Some people approach getting dressed in the morning with great enthusiasm, ignited by a new opportunity to express themselves through their fashion choices. Others may find the task daunting or even trivial. No matter which side you lean toward, outfit choices are a lot like personal branding aesthetics in business. No matter how high-quality content is, website design leaves a first impression on site visitors (aka potential students and clients). Therefore, it’s important to look presentable to get your messages across. And there are few key elements of good websites you can understand to make that stellar first impression.
Back to basics
Of course, Teachable makes it easy with customizable course and sales pages. Even when customizing, however, you may find yourself wondering: What’s my style? Which colors best represent me? What fonts should I use? Like fashion, branding offers a fun opportunity to experiment. However an endless array of visual elements can be overwhelming and lead to analysis paralysis (and, let’s be real, at a certain point, all shades of light blue and serif fonts all start to look the same). Here are some things to keep in mind when designing or redesigning a landing page or website.
The building blocks
The first step is to get the bones, or structure, of your website nailed down. Ask yourself:
- At a bare minimum, what does my website or landing page need to have?
- From a user or student perspective, what should my website have?
- Dream big: In an ideal world, what would I love for my website to have?
Even though we’re still laying the foundation, the final question is important for being open to creative possibilities, which we’ll tap into a little later on our discussion of the elements for good website design.
Another suggestion in this structural phase: Take it back to grade school with the 5 Ws (+ 1 H), rearranged in order of importance. You’ll notice all successful websites can answer these questions. In answering these questions, you’ll realize you land upon the key elements that make up good websites.
- What: Can you describe what exactly you are offering? What all is included?
- Why: Why does it matter and why should site visitors care? How will it serve them? (This is arguable the most important out of the six but probably makes the most sense coming after your “what.”)
- Who: Who are you, and why should students trust you?
- When: Is there urgency? Maybe this offering is timely. How long is your course? What’s the time commitment?
- How: What’s the format? How about your teaching style? What can students expect? Be specific.
- Where: Although this isn’t as important in the digital learning space, you might offer some information on creating an ideal space for completing the course. Or, in certain cases, explain if there’s an ideal time for different modules, etc.
You might journal or draw your responses, as though you were creating a landing page blueprint. Hierarchy is important. In today’s world of endless scrolling, we don’t have much time to hold a site visitor’s attention. Be sure the most pertinent information is front and center and communicated clearly. This can be done via visual elements and copy (but more on the latter later).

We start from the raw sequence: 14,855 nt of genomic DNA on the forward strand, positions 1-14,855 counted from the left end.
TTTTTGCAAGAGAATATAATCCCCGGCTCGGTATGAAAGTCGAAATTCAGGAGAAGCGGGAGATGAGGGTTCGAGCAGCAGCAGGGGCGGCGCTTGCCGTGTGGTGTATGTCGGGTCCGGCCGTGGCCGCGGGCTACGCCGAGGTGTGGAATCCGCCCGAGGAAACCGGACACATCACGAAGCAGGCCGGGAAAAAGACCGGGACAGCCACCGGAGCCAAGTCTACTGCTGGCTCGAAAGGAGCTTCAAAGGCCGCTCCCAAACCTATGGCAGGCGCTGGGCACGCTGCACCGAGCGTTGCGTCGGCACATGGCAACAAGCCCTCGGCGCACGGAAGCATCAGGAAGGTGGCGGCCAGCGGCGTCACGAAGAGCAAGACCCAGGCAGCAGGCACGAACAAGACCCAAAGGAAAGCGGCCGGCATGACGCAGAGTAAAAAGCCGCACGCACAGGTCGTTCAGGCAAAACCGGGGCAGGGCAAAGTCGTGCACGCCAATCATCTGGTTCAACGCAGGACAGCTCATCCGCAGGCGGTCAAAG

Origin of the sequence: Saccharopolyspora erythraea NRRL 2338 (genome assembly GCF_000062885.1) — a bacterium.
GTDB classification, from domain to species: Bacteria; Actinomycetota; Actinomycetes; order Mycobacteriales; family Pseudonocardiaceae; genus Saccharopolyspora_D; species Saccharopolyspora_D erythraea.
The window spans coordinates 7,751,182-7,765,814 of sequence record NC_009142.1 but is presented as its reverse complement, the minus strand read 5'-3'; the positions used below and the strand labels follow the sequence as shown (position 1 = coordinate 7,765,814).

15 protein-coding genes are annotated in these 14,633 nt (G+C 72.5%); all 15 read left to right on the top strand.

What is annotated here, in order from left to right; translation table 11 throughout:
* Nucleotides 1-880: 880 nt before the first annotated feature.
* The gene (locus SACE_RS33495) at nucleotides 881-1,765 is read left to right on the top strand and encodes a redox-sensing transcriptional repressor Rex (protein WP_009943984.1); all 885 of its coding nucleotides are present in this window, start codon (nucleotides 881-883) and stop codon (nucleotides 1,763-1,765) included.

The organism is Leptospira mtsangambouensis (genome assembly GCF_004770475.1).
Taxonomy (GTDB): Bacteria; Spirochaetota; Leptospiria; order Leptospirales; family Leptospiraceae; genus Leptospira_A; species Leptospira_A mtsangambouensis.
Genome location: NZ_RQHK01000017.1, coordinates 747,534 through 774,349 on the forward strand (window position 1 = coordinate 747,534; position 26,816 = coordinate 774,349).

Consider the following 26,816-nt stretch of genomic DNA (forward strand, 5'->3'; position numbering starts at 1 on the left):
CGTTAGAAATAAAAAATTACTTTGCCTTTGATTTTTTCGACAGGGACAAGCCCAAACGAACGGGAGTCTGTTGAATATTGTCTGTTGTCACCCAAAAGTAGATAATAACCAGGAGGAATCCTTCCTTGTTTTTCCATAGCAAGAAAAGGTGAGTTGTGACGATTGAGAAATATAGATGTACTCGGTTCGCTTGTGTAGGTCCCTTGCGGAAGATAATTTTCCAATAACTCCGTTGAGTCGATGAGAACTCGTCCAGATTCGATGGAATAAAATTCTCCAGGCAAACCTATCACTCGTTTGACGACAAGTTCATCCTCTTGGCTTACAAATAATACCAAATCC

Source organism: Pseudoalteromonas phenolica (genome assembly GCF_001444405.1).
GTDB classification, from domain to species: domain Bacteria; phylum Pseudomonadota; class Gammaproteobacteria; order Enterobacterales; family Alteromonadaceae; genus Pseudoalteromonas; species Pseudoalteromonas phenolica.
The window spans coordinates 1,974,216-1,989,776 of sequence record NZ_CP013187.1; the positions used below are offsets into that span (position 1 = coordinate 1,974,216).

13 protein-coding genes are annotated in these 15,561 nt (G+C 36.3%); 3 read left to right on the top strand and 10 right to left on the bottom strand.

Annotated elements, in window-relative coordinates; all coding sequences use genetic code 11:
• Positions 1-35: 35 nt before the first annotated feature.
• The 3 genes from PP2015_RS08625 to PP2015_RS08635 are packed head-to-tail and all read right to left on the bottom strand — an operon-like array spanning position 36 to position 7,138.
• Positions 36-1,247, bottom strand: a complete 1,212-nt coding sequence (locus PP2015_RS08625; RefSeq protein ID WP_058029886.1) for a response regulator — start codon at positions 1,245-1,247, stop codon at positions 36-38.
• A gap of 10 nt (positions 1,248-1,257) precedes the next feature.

Next, we can move on to the, well, dreamier part. To successfully brand your business and nail down the elements of good websites that you admire, consider these questions:
- Describe how you want your student/client to feel in three to five words. How might that translate into design and aesthetics? For instance, if you want students to feel confident, you might choose bold colors and empowering language. If you want clients to feel nurtured and supported, you might opt for softer tones and more inviting, inclusive language.
- What are some examples of other websites you love? Consider both within your field and in a completely unrelated field. However, be mindful of not falling into a comparison trap or developing shiny-object syndrome. For instance, if you’re a coach, it’s easy to look at what other coaches are doing and feel like you should be doing the same things. For this exercise, you might find it helpful to look to more aspirational, well-established brands.
- Are there any aspects of your personality you’d like to share? For instance, you may be a culinary expert with an affinity for ’90s sitcoms. While that might not seem like crucial information for converting new customers, it can help to build trust and relatability, which can help you attract your ideal students that get your references and jokes (and will appreciate your teaching style).
While sitting with these questions, it might also be beneficial—and enjoyable—to do some creative visioning. You can certainly create a Pinterest board or digital collage, but going offline and removing yourself from digital media for a while might open new inspirational insights. Take a walk out in nature, then explore some places (for instance, a museum or library, if open) or pages of books and magazines to see if they spark anything. Try collaging, creating a vision board, or making a folder of inspiring images in your phone to reference.
Strike a balance
Ideal website design dances between the two worlds of structure and flexibility. And every successful brand site taps into these creative elements Create consistency with things like default font, color scheme, and clear messaging. But know that you have wiggle room to expand and experiment with new, creative ideas that build off the basics. Ultimately, visual design (of all forms) is an opportunity to express yourself and a vehicle for sharing your messages and gifts with others. In the words of Ram Dass, “You can do it like it’s a great weight, or you can do it like it’s a dance.”
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